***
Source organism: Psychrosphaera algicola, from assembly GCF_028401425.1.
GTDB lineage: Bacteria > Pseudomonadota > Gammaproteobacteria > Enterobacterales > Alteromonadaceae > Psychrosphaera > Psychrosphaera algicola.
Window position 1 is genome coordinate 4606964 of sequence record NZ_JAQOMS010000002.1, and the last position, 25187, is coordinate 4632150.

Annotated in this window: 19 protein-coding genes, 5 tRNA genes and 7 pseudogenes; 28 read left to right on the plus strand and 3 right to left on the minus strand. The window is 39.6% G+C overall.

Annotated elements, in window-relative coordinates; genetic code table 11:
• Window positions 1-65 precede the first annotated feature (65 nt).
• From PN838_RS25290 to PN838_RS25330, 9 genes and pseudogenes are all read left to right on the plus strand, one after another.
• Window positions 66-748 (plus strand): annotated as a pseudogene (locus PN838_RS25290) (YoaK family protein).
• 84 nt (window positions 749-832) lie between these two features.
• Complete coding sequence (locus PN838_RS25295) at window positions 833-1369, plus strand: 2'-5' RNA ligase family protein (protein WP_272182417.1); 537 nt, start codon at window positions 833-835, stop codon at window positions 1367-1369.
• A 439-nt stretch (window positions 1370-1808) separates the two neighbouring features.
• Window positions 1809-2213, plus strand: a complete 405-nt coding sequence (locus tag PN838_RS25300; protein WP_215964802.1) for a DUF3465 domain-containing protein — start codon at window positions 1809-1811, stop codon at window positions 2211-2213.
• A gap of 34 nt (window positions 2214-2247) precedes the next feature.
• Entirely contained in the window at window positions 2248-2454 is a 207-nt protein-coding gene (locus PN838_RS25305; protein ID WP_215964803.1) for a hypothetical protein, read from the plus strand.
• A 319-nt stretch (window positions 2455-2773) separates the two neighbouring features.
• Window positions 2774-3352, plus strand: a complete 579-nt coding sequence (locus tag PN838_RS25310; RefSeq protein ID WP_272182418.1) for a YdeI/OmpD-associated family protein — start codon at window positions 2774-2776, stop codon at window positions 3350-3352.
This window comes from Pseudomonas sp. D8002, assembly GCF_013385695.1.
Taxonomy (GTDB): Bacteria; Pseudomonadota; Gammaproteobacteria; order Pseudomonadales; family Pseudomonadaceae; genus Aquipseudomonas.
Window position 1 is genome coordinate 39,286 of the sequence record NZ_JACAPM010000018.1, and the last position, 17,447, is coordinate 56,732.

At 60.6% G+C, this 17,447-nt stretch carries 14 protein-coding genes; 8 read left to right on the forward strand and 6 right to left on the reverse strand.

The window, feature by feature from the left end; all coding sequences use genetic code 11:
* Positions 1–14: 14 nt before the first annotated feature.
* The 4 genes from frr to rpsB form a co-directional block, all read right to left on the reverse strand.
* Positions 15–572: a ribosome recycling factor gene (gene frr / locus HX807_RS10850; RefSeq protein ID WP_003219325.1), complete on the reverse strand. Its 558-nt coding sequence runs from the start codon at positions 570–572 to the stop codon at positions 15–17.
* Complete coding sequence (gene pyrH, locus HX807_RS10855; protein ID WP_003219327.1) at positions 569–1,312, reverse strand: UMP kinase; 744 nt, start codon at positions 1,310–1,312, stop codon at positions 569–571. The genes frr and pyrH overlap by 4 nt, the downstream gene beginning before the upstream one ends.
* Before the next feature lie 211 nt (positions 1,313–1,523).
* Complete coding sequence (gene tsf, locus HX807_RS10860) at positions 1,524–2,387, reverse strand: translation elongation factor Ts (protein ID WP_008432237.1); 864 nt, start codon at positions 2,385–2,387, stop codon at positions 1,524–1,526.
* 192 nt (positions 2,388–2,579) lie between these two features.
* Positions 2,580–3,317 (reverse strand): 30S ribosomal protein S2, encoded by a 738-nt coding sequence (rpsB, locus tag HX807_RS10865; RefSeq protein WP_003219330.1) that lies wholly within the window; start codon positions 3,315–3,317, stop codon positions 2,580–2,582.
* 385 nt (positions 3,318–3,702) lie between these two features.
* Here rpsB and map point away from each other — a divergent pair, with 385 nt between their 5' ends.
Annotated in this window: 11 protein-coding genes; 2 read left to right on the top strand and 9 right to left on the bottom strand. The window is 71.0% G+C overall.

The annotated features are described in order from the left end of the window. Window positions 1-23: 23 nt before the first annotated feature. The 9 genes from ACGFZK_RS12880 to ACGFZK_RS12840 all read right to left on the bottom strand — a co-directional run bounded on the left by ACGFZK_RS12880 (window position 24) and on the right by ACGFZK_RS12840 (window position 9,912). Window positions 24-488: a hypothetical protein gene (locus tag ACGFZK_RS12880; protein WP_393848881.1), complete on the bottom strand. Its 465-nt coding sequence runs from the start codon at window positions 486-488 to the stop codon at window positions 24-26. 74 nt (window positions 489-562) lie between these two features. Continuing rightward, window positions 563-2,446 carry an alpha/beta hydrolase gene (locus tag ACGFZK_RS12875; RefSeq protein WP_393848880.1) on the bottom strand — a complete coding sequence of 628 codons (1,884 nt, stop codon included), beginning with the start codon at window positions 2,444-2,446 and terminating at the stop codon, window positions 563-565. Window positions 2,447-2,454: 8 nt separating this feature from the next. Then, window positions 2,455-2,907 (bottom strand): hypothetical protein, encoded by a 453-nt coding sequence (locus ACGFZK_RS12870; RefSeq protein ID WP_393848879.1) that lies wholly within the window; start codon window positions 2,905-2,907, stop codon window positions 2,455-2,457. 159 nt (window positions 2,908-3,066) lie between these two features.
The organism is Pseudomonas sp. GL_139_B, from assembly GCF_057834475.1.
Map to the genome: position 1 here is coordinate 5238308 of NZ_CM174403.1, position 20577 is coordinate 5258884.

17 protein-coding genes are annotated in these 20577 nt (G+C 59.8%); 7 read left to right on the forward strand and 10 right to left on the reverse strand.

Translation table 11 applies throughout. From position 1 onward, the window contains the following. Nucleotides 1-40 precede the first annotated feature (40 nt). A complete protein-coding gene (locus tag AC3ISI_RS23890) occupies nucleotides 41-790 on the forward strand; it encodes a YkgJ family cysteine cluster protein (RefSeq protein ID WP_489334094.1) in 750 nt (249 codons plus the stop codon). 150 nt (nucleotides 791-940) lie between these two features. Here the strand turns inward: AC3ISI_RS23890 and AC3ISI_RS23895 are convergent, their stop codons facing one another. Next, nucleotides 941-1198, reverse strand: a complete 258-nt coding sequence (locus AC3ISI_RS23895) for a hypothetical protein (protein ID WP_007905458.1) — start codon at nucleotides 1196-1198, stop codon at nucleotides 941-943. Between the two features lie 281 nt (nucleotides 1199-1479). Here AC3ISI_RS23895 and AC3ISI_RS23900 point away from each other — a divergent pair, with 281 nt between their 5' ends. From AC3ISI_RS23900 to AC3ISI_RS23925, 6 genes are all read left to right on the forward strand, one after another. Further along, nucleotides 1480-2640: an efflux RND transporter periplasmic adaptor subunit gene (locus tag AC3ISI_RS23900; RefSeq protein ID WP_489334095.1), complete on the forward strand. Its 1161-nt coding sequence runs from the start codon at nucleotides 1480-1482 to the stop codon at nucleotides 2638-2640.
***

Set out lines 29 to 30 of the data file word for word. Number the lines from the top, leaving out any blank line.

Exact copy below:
* Positions 2,580–3,317 (reverse strand): 30S ribosomal protein S2, encoded by a 738-nt coding sequence (rpsB, locus tag HX807_RS10865; RefSeq protein WP_003219330.1) that lies wholly within the window; start codon positions 3,315–3,317, stop codon positions 2,580–2,582.
* 385 nt (positions 3,318–3,702) lie between these two features.